Day two of eResearch NZ 2016 started with Rob Elshire (of the Elshire Group Ltd.) taking the theme of the conference and explaining what it means to him. The theme for the week was "collaboration, capabilities and impact", and Rob asked: how do we bridge the gap between where we are and where we'd like to be?
So what do we mean by "collaboration, capabilities and impact"?
Rob has been described as the "Master of Collaboration", as he feels so strongly about the importance of people with different skill sets getting together to tackle the problems we all face. No one person can do it on their own.
This includes the eInfrastructure provided by NeSI, NZGL and REANNZ, but that's not all. Our capabilities include us and all of our colleagues in the research community.
What do we do with what we have? And how does what we're doing compare internationally?
In April 2014 the New Zealand Productivity Commission put together a working paper "An International Perspective on the New Zealand Productivity Paradox". This was to address the gap between what high level government policies and structures indicated was possible in terms of productivity (that New Zealand would by in party with the OECD average) and what was actually happening, which was a 30% differential between actual and expected productivity. One of the areas highlighted was an underinvestment in knowledge based capital ("what we do", said Elshire).
The eResearch Challenges in New Zealand Discussion Document identified four areas in which we have a lack of skills:
- There is a skills lag due to an underinvestment in the broad-based research skills and methodological training that underpins the international shift in research methods to digital evidence and data intensive discovery.
- Impactful research collaboration usually occurs at the inter-personal, research-discipline level, not at project or institutional level.
- The way incentives are applied currently distort research design, subvert resources, block collaboration and lead to sub-optimal application of the balance of government investment in science overall.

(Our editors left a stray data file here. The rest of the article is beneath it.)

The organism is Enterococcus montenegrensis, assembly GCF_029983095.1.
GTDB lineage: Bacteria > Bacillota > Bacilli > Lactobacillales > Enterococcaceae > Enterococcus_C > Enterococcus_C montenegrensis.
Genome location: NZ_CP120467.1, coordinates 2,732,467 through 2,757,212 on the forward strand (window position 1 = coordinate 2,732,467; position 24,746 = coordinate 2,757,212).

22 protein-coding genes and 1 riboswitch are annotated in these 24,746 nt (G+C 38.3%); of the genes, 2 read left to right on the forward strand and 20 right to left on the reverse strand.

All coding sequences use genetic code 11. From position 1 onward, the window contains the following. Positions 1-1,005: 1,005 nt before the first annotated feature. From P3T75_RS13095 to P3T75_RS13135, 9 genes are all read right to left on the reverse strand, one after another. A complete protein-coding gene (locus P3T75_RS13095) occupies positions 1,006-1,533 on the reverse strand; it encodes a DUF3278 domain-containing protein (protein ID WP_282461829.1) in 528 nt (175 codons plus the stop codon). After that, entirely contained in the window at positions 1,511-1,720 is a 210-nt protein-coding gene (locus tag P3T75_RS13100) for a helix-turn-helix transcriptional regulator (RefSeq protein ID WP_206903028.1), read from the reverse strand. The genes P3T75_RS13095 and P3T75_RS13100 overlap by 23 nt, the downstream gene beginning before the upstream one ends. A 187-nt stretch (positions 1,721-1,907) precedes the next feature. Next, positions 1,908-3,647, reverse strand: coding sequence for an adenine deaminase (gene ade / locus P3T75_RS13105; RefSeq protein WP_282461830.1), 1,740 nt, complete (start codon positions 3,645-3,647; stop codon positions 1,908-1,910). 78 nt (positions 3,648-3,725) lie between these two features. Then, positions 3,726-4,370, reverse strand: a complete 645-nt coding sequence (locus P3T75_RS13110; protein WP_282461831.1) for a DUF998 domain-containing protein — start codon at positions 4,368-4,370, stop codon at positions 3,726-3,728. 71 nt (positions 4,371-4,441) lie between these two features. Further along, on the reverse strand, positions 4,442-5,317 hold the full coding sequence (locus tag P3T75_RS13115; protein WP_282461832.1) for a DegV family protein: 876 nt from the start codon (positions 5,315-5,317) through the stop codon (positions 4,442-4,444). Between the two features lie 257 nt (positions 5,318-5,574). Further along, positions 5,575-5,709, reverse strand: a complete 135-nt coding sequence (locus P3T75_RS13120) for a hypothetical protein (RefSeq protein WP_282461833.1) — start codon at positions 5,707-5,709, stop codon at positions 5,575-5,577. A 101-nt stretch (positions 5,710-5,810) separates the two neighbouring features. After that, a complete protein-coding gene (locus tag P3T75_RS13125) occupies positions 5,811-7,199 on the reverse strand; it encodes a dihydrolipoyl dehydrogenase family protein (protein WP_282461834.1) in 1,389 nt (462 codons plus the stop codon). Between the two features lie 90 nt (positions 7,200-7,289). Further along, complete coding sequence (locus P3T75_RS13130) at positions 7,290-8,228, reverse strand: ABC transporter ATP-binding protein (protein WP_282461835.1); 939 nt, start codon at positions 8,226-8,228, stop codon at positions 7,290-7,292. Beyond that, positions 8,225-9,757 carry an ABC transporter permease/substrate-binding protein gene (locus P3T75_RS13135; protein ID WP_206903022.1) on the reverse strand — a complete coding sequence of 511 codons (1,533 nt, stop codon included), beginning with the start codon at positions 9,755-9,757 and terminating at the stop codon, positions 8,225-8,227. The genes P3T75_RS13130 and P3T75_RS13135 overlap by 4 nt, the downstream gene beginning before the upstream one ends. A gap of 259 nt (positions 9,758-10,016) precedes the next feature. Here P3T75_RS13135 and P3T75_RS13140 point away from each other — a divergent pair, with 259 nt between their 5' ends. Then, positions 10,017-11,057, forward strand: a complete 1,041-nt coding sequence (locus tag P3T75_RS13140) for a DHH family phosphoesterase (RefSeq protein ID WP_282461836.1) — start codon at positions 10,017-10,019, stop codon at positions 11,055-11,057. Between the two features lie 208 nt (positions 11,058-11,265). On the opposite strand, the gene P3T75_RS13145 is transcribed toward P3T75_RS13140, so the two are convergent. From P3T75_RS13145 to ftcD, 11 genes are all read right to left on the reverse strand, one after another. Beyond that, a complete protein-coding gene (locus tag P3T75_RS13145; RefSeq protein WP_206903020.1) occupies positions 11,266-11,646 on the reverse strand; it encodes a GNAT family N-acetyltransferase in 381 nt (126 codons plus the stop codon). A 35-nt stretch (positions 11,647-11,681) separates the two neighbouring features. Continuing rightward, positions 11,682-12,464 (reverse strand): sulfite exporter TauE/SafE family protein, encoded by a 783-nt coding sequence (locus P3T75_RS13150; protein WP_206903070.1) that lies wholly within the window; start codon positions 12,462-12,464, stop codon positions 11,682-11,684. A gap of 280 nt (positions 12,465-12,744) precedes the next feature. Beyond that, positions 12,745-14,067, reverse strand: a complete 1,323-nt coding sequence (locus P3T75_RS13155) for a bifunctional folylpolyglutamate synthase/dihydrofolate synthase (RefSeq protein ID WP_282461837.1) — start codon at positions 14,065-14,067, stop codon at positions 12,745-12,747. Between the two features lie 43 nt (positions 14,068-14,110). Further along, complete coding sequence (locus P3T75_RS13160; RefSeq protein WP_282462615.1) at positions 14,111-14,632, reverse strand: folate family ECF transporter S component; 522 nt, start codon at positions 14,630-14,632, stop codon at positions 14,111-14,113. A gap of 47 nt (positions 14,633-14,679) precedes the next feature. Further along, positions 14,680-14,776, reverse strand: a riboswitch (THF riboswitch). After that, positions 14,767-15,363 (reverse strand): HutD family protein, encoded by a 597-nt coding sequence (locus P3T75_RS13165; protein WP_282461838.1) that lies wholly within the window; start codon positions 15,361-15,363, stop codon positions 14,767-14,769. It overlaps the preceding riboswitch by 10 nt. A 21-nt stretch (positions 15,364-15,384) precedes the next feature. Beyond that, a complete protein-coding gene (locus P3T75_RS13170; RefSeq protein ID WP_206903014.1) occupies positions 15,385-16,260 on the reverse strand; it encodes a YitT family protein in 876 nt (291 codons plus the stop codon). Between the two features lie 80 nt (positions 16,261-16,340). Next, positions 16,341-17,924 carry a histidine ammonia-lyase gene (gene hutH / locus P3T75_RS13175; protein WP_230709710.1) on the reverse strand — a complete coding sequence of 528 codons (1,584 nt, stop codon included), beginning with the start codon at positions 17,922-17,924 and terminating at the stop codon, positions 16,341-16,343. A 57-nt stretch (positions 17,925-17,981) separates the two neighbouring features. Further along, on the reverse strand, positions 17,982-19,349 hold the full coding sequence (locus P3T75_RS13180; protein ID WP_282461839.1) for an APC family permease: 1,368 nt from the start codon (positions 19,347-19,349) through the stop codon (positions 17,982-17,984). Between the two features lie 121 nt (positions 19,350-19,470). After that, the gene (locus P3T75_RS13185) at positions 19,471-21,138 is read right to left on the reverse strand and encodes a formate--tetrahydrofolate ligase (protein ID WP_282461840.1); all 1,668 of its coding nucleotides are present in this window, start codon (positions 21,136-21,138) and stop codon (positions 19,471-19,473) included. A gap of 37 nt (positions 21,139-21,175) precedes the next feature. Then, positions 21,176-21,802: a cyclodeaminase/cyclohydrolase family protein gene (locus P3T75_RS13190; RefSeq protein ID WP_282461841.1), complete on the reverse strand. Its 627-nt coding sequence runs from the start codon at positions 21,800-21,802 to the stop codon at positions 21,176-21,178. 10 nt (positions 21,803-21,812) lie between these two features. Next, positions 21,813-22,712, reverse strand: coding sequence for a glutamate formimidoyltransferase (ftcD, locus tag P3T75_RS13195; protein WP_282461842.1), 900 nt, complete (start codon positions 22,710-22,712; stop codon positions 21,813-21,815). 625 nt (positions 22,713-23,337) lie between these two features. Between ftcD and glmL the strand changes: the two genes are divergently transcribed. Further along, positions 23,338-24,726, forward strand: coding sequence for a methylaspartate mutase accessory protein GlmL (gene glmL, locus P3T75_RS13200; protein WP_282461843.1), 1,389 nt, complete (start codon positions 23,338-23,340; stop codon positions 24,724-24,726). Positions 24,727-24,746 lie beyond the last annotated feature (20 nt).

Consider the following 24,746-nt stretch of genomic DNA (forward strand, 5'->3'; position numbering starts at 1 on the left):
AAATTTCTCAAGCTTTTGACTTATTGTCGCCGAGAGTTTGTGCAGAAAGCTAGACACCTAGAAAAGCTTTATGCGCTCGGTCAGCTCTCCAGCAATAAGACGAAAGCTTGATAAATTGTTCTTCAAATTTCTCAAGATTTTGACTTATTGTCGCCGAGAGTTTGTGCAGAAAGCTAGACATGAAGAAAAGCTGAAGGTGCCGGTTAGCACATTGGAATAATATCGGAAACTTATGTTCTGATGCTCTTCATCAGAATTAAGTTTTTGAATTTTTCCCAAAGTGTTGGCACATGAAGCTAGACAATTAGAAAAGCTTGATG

- The need to invest in future infrastructure.
The report says that, "major innovation or discovery in the coming decade is likely to stem from teams of researchers working across disciplines, institutions, and national boarders". Elshire says it's not just going to happen over the next decade, it's already happening now.
Elshire says we need to close the gaps, which include, but are not limited to, social, research, technical and legal issues. Researchers need to build trust by having open, honest and frank discussions. We need to bring together all of the different technical platforms and get things working together seamlessly. We need to change our default position from "it's ours" to "we share unless there is a very good reason not to".
One of the final thoughts we are left with concerns the different between needs and perceptions. Elshire went to two very different research events last year and heard contradictory opinions. At one of MBIE's breeding days, the purpose of which was to work out how to accelerate plant and animal breeding with no extra funding, a researcher said that one of their issues was that they couldn't move data fast enough. A few months later Elshire was at the REANNZ Parliament event and an MBIE representative said that in terms of a high-speed network REANNZ had "built a Ferrari". How can these two comments match up? It seems that the experience of the researchers working 'on the coal face' doesn't match up with what people see on the outside. Elshire says that "central government have funded a superhighway, but not invested in the on-ramps".
In science, Planck's principle says that "a new scientific truth does not triumph by convincing its opponents and making them see the light, but rather because its opponents eventually die, and a new generation grows up that is familiar with it". Elshire says he doesn't want to advance science through his funeral, he wants to be an active part in the change, and he invites everyone in our community to be a part in that change too.
There is also a brief Q&A session at the end of his talk - the sound isn't great in the audience, apologies for that!